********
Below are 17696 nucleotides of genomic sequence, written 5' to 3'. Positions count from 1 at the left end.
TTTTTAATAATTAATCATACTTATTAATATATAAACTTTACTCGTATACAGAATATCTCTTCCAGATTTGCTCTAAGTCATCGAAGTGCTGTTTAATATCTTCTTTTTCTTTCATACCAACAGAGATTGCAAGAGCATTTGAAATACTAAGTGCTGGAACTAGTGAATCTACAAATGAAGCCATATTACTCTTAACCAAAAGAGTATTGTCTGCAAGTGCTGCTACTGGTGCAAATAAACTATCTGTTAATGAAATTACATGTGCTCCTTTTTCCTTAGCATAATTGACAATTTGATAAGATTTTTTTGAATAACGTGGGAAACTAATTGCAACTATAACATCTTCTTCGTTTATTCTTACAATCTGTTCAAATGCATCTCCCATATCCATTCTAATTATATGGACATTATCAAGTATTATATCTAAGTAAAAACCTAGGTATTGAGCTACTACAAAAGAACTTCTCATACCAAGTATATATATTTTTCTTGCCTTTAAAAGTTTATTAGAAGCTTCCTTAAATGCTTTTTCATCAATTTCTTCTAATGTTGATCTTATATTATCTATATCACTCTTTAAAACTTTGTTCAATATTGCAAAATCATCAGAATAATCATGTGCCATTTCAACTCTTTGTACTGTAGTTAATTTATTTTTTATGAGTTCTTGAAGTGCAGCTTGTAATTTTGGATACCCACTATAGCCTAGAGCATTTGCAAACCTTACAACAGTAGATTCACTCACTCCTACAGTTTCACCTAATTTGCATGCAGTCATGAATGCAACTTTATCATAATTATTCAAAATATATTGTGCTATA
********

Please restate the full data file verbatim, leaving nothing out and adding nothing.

Below are 17696 nucleotides of genomic sequence, written 5' to 3'. Positions count from 1 at the left end.
TTTTTAATAATTAATCATACTTATTAATATATAAACTTTACTCGTATACAGAATATCTCTTCCAGATTTGCTCTAAGTCATCGAAGTGCTGTTTAATATCTTCTTTTTCTTTCATACCAACAGAGATTGCAAGAGCATTTGAAATACTAAGTGCTGGAACTAGTGAATCTACAAATGAAGCCATATTACTCTTAACCAAAAGAGTATTGTCTGCAAGTGCTGCTACTGGTGCAAATAAACTATCTGTTAATGAAATTACATGTGCTCCTTTTTCCTTAGCATAATTGACAATTTGATAAGATTTTTTTGAATAACGTGGGAAACTAATTGCAACTATAACATCTTCTTCGTTTATTCTTACAATCTGTTCAAATGCATCTCCCATATCCATTCTAATTATATGGACATTATCAAGTATTATATCTAAGTAAAAACCTAGGTATTGAGCTACTACAAAAGAACTTCTCATACCAAGTATATATATTTTTCTTGCCTTTAAAAGTTTATTAGAAGCTTCCTTAAATGCTTTTTCATCAATTTCTTCTAATGTTGATCTTATATTATCTATATCACTCTTTAAAACTTTGTTCAATATTGCAAAATCATCAGAATAATCATGTGCCATTTCAACTCTTTGTACTGTAGTTAATTTATTTTTTATGAGTTCTTGAAGTGCAGCTTGTAATTTTGGATACCCACTATAGCCTAGAGCATTTGCAAACCTTACAACAGTAGATTCACTCACTCCTACAGTTTCACCTAATTTGCATGCAGTCATGAATGCAACTTTATCATAATTATTCAAAATATATTGTGCTATA